Dave Kashen is co-founder of Unleashed, a leadership and culture development firm for startups. He also writes the awesome culture blog. Follow Dave on Twitter @awesomeculture.

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Photo courtesy View Apart/Shutterstock.com.

  1. Reblogged this on Photography for the Masses and commented:
    Probably very challenging to anyone familiar with and practiced in traditional corporate management.

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  2. Hi Dave, I work with HolacracyOne and I’ve rarely read such an accurate description of Holacracy from someone who hasn’t experienced it directly, nicely done. If I was to nitpick, I’d clarify that the frequency of tactical & governance meetings in Holacracy is not set in stone, it entirely depends on needs. Usually, governance are less frequent — it is often not preferable to change the organization structure every week, but again it is need-based.

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  3. Interesting, I wrote about Valve’s “Cabal” structure for the original Half-Life development back in 2010 and 2011.

    http://bpmredux.wordpress.com/2011/09/06/lessons-from-the-games-industry/

    I asked Gabe Newell directly about it.

    “The simple answer is that hierarchy is good for repeatability and measurability, whereas self-organizing networks are better at invention,” Gabe said, “There are a lot of side effects and consequences. The lack of titles (roles) is primarily an internal signaling tool.”

    “The alternate answer is that organizations that think they are hierarchical actually don’t gain advantage by it (they actually have hidden networks), and that the hierarchical appearance is the result of rent-seeking.”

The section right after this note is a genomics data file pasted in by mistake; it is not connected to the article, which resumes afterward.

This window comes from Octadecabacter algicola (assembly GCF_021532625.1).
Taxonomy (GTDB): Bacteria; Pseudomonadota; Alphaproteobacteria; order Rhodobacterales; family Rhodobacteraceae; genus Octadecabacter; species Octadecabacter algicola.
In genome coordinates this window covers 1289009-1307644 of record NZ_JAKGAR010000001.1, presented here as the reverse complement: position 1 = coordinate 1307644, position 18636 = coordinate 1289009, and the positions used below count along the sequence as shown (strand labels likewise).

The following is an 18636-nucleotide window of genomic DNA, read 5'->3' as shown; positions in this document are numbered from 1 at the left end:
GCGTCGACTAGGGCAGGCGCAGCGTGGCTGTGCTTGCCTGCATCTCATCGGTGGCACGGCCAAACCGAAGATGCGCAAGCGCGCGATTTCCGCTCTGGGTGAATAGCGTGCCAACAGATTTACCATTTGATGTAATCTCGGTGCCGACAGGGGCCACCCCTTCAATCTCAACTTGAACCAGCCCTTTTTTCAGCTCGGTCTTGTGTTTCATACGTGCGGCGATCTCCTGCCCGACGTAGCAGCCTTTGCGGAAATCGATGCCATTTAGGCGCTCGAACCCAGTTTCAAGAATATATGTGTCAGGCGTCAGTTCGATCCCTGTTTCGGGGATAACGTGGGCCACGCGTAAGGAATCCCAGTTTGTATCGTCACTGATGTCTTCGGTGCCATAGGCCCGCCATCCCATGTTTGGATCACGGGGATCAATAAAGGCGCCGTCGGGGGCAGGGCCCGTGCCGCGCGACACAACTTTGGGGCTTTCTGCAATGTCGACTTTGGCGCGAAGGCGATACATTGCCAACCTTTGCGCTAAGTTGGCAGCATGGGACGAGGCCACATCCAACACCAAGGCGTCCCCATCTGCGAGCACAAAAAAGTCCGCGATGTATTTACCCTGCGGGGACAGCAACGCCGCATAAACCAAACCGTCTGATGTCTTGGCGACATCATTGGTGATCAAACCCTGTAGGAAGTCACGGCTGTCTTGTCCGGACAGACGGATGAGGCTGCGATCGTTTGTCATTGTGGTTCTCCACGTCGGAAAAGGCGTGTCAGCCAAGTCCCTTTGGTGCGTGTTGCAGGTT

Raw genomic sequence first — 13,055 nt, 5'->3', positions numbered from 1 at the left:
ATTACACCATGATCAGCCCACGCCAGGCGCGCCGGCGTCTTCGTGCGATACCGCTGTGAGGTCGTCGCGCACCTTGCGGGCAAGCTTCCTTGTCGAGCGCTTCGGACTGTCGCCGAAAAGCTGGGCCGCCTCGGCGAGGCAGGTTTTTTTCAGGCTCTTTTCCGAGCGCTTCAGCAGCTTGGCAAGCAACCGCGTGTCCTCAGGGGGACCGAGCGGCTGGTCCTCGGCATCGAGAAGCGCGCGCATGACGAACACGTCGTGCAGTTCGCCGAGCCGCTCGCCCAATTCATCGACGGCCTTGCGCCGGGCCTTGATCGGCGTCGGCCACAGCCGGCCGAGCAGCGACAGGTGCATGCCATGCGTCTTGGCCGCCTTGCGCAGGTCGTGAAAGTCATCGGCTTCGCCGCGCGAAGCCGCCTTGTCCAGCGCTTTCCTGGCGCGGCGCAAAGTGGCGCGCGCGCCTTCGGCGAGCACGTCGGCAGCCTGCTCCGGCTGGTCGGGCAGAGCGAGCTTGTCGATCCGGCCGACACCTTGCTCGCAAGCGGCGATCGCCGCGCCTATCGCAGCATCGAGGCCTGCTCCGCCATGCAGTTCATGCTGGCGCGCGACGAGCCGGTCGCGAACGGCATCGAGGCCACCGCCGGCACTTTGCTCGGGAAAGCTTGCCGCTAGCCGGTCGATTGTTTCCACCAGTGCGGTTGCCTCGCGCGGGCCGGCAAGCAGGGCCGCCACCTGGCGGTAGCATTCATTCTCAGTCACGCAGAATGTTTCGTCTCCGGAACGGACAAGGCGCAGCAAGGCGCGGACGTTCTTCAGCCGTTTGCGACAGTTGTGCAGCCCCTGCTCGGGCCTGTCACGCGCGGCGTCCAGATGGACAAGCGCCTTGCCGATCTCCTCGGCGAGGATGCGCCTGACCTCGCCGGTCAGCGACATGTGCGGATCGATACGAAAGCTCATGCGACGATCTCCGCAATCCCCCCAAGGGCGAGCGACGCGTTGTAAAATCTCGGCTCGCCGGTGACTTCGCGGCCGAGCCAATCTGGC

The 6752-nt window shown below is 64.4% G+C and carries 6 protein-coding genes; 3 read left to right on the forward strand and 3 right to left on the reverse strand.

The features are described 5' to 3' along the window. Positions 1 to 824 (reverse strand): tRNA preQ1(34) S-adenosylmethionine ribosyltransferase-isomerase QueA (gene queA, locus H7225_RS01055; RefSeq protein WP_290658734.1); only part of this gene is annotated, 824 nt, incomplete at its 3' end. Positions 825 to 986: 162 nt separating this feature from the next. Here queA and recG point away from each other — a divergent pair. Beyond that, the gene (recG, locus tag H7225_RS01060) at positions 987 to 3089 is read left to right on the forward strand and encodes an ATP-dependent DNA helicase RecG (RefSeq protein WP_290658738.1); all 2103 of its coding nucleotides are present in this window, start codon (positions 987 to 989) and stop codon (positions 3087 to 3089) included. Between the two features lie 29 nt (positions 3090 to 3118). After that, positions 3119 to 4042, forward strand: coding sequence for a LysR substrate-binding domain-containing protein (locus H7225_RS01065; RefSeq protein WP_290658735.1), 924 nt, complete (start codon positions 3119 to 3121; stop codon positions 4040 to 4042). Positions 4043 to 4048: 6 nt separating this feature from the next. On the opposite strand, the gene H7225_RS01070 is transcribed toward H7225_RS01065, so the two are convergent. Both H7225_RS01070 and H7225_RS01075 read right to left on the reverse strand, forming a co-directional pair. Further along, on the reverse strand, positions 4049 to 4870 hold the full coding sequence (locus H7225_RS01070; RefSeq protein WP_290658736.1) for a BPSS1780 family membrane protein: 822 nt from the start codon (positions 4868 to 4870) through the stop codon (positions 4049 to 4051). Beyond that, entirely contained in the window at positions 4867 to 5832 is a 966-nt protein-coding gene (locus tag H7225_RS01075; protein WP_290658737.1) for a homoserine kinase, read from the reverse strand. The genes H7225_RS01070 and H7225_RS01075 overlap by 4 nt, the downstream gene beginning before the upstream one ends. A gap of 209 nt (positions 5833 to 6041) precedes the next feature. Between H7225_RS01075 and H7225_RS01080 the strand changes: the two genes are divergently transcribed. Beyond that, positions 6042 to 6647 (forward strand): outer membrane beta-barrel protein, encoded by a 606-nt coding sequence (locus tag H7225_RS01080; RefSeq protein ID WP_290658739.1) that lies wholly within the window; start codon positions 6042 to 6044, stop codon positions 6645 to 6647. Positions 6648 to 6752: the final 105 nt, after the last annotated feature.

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  4. cjaszman@gmail.com Sunday, April 28, 2013

    love this article….this way of thinking is also being used in education—students learning in groups, competition, changing leaders etc. This is the way of the future. Corporations
    must stop thinking about profits only and the uinstead use ideas to save money and increase creativity and worker input. JAN

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  5. I’ve been thinking about this a lot lately. I’m in a typical hierarchical command structure. My team just changed directors and it’s incredible to me the impact one person can have in such a setup. The old guy wanted zero drama and was all business. The new guy wants endless jockeying for position and all the drama you can imagine. The same group of 60 people that worked beautifully together for 3 years under one person is now tearing itself to shreds under another. We went from a no-nonsense, efficient and effective organization to full-on Lord of the Flies in about 3 months. It’s crazy that this is the impact of just one personnel change.

    I love my work. I love my boss. It’s a shame to leave, but I’m getting off the island before I end up like Piggy.